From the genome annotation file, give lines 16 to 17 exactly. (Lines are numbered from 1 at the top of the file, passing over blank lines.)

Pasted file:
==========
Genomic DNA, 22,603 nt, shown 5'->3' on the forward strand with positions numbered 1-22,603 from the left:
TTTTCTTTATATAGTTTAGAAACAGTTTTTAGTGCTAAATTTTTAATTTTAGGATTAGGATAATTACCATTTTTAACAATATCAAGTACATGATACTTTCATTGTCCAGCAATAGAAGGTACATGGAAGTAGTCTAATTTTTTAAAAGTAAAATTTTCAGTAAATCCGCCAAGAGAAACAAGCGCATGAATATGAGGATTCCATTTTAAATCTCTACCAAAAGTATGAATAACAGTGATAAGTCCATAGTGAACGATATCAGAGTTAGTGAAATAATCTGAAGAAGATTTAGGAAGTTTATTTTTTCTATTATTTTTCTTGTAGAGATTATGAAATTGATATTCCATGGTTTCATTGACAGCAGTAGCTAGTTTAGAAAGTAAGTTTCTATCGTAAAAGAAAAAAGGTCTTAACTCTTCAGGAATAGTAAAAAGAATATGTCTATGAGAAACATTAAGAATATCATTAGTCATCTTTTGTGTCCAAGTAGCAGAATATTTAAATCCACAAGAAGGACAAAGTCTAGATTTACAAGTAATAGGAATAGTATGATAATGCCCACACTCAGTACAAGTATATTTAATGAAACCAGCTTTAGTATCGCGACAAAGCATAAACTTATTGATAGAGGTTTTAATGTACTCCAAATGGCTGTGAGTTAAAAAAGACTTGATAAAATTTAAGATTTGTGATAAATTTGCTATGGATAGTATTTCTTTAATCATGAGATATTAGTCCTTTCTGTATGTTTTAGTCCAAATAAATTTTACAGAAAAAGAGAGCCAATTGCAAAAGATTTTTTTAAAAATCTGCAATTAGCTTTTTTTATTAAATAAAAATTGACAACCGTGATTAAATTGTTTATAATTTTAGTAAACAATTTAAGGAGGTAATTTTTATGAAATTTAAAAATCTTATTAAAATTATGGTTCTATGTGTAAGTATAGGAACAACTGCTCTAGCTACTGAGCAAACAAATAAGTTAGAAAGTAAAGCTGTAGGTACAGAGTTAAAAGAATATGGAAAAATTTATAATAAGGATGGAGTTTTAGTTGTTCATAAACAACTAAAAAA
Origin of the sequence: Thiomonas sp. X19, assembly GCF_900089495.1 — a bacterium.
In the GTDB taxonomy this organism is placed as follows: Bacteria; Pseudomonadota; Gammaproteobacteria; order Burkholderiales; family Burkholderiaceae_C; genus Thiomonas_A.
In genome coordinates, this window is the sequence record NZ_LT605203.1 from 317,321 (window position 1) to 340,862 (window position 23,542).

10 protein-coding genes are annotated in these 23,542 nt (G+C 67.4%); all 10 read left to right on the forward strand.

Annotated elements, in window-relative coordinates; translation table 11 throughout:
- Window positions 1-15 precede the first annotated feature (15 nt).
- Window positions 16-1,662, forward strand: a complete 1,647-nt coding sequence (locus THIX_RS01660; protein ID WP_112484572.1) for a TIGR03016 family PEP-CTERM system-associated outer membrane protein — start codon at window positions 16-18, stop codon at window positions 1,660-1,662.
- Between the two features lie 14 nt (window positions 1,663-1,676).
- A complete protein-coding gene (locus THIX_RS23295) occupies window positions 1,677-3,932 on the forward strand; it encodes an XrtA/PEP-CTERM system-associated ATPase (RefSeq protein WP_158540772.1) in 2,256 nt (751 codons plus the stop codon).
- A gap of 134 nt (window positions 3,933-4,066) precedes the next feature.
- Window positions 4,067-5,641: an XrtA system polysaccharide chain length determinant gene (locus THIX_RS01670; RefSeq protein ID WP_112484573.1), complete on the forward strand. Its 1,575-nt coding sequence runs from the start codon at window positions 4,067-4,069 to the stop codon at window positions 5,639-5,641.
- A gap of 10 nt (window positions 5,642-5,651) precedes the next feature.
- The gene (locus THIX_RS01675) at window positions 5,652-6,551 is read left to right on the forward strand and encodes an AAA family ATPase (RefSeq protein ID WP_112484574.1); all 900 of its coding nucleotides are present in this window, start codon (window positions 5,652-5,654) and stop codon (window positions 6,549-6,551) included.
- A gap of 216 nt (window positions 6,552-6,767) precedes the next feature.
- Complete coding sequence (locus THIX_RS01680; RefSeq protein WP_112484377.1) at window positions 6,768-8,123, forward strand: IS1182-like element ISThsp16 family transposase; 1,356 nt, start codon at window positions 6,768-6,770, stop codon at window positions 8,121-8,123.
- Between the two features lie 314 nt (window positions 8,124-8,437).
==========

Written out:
- A gap of 216 nt (window positions 6,552-6,767) precedes the next feature.
- Complete coding sequence (locus THIX_RS01680; RefSeq protein WP_112484377.1) at window positions 6,768-8,123, forward strand: IS1182-like element ISThsp16 family transposase; 1,356 nt, start codon at window positions 6,768-6,770, stop codon at window positions 8,121-8,123.